What is the Difference Between Gel and Shellac?

Both gel and Shellac leave us with exquisite, long-lasting, chip-free polishes, which is exactly what we’re after, but should we be choosing one over the other?

The truth is that there are plenty of differences in these nail polish formulas to consider, and learning about them can help you get the look you’ve seen in your mind’s eye, or of course, your Insta feed.

Polish – A History in Glam

These two groundbreaking polishes didn’t just erupt onto the beauty scene at the exact same time. They were created independently of one another.

Released in 2009 by Gelish, gel nail polish was the first to revolutionize the tips of our fingers and toes, providing a flawless polish that lasted for up to three weeks without chipping — finally!

CND, the maker of Shellac nail polish, has been an entity since the mid-80s, but their addition to the modern cosmetic landscape wasn’t to happen until a few years after Gelish had already taken the world by storm.

The reason for their stylishly late arrival to the nail revolution is that the Shellac formula relies heavily on what Gelish accomplished with their gel product. This is simplifying things a lot, but you can think of Shellac as a sort of hybrid of gel and regular nail polish.

These days, you don’t have to be loyal to Gelish to live the gel lifestyle, as a number of brands have jumped on the gel bandwagon. CND, on the other hand, has retained total ownership over its product.

Both companies claim to be the “original” high-quality nail polish brands, and technically, they’re both correct as gel and Shellac nail polishes are distinct products. Gel – as you’d guess – is a completely gel-based solution, whereas Shellac is classified as a “permanent” nail polish.

Now let’s discuss what this distinction means exactly.

Application

Most people find Shellac to be slightly more workable when it comes to application. It’s incredibly viscous and smooth, eliminating drips, runs, and shrinking from the free edge. You can do a lot with Shellac with a single stroke. Where your brush goes, the color goes — full brilliance!

Being that both are long-lasting polishes, you need to be extra careful not to get any on your cuticles because after a spell under the UV or LED lights, it’s there to stay.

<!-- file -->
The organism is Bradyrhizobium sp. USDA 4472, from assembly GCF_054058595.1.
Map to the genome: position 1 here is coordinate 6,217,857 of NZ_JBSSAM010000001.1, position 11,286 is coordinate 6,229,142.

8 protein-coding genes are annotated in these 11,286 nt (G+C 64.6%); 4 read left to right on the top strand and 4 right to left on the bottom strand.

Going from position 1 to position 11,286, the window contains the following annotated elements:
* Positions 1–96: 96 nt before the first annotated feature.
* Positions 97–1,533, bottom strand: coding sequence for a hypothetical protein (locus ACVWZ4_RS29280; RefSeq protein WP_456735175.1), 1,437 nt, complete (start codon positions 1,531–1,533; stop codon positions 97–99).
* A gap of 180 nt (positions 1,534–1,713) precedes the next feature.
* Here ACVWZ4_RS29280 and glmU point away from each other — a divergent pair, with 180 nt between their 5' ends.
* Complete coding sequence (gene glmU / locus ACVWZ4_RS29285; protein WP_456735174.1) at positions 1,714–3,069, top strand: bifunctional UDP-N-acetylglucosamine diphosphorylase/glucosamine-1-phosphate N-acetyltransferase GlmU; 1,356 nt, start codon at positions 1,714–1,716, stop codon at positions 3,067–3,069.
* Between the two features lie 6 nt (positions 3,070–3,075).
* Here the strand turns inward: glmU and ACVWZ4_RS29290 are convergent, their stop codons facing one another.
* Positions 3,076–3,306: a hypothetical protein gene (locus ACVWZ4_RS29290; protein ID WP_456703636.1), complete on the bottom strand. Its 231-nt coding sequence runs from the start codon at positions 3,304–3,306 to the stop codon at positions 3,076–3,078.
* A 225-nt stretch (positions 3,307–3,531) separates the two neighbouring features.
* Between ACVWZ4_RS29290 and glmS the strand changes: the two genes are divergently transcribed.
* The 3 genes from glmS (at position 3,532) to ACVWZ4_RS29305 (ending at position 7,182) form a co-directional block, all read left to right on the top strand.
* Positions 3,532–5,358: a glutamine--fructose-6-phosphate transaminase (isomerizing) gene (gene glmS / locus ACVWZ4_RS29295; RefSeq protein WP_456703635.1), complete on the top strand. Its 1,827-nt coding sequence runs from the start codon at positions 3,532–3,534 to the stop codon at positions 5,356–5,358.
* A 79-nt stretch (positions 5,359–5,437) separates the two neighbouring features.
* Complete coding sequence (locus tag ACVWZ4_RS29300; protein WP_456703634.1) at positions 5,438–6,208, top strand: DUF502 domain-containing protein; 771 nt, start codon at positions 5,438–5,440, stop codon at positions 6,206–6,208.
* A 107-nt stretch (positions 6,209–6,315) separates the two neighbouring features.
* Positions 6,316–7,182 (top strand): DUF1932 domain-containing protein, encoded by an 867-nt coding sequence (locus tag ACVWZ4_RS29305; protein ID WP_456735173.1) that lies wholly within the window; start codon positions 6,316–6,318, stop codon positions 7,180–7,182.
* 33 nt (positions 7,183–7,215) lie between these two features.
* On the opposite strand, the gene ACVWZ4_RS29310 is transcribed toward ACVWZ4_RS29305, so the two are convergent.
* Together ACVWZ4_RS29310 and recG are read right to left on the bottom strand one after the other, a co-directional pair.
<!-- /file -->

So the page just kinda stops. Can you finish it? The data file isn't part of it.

Colors – Which Polish Channels the Rainbow

Color catalog may be the deciding factor for a lot of people sitting on the fence when it comes to picking a polish.

Shellac has a fairly respectable color portfolio considering it’s produced by a single company. CND currently gives you the choice of 132 different colors and shades, which seems like loads until you realize that gel offers you nearly three times more.

Sure, 132 colors should be enough for any one person, but if you visit a talented nail artist, you may want to get adventurous with shades and patterns, and gel offers you more freedom to do so. Having said that, Shellac definitely wins the shine contest 

Staying Power

If you’re looking for pure longevity from each manicure, I think gel has a slight edge on Shellac. If they’re correctly maintained, you can expect both polish types to last about three weeks, but gel is a little more robust.

Availability

You can buy gel nail polish from any number of cosmetics stores and websites. This is great for beauty DIY-ers or trainee beauticians as they can treat themselves to a Fantastic Four Kit and experiment at home. Do be careful, though; once this stuff is dry, it’s stuck on you for a while — blisters an’ all.

Unfortunately, the official Shellac treatment is salon-exclusive, meaning you can’t buy all the bits and pieces and pamper yourself at home.

The Price of Beautiful Nails

The cost of application for Shellac and gel polishes is usually pretty similar, but if you’ve booked a removal service too, the gel is going to set you back a little more. The reason? It’s simply harder to get off.

Which is kinder to nails, gel or Shellac?

As long as your beautician magician is worth their salt, both gel and Shellac are perfectly nail-kind options, but there are some aspects of both manicures that raise a few eyebrows.

The inclusion of UV light seems to be the most significant worry when it comes to Shellac treatments. All in all, the full manicure requires around 12 minutes of exposure to UV light in order to set the layers.

If you only treat yourself to this manicure once in a blue moon, you’ve got nothing to worry about, but repeated exposure to the UV lamps can cause lasting damage. UV radiation becomes harmful at about the 10-minute mark for very fair-skinned people. People with darker skin tones aren’t quite as sensitive, but it’s always best to avoid UV where possible.

Some manicurists will use UV lamps to set gel nails too, but it’s not essential. For gel, the same results can be attained using LED lights. It only takes around 2 -3 minutes too.

Of course, if you do like to get a fresh Shellac manicure whenever you notice a chip, there are ways to minimize UV damage. Rubbing factor 50 sun lotion on your fingers, palms, and wrists, for example, will block or absorb most of the UV radiation.

The problem some people have with the gel manicure is the removal process. Remember when I said that gel is harder to get off? Well, it’s a pretty arduous process, so don’t be surprised if your nail artist pulls down a welding helmet and starts revving up some power tools — just joking. 

But in all seriousness, gel nails have to be buffed, and scraped, then soaked in acetone. All accounted for, the full removal process of gel nails can take as long as 50 minutes. If not done properly, this lengthy and fairly aggressive removal process can eventually take a toll on your nails.

Shellac nails can be removed with a substance not so far removed from your average nail polish remover, and the whole process will only ever take around 15 minutes max.